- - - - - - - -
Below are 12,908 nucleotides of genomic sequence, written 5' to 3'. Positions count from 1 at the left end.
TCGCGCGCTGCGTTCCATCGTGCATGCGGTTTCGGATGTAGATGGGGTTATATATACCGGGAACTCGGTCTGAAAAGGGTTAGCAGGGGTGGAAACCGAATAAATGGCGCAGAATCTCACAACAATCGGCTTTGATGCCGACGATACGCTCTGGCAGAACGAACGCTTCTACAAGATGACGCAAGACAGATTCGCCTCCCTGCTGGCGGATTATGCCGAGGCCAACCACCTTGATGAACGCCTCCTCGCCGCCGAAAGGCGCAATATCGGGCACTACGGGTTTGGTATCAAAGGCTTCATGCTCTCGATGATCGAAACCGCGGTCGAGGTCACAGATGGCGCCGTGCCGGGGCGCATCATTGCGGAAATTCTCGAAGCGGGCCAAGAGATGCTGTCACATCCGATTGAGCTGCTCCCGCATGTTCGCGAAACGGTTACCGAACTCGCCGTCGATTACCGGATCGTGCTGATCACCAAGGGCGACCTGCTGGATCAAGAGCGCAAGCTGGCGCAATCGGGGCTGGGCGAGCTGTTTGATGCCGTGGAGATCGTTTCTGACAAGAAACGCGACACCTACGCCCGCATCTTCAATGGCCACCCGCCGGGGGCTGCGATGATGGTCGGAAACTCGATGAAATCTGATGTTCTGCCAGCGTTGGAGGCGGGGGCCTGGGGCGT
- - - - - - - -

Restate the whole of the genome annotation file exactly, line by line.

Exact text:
Below are 12,908 nucleotides of genomic sequence, written 5' to 3'. Positions count from 1 at the left end.
TCGCGCGCTGCGTTCCATCGTGCATGCGGTTTCGGATGTAGATGGGGTTATATATACCGGGAACTCGGTCTGAAAAGGGTTAGCAGGGGTGGAAACCGAATAAATGGCGCAGAATCTCACAACAATCGGCTTTGATGCCGACGATACGCTCTGGCAGAACGAACGCTTCTACAAGATGACGCAAGACAGATTCGCCTCCCTGCTGGCGGATTATGCCGAGGCCAACCACCTTGATGAACGCCTCCTCGCCGCCGAAAGGCGCAATATCGGGCACTACGGGTTTGGTATCAAAGGCTTCATGCTCTCGATGATCGAAACCGCGGTCGAGGTCACAGATGGCGCCGTGCCGGGGCGCATCATTGCGGAAATTCTCGAAGCGGGCCAAGAGATGCTGTCACATCCGATTGAGCTGCTCCCGCATGTTCGCGAAACGGTTACCGAACTCGCCGTCGATTACCGGATCGTGCTGATCACCAAGGGCGACCTGCTGGATCAAGAGCGCAAGCTGGCGCAATCGGGGCTGGGCGAGCTGTTTGATGCCGTGGAGATCGTTTCTGACAAGAAACGCGACACCTACGCCCGCATCTTCAATGGCCACCCGCCGGGGGCTGCGATGATGGTCGGAAACTCGATGAAATCTGATGTTCTGCCAGCGTTGGAGGCGGGGGCCTGGGGCGT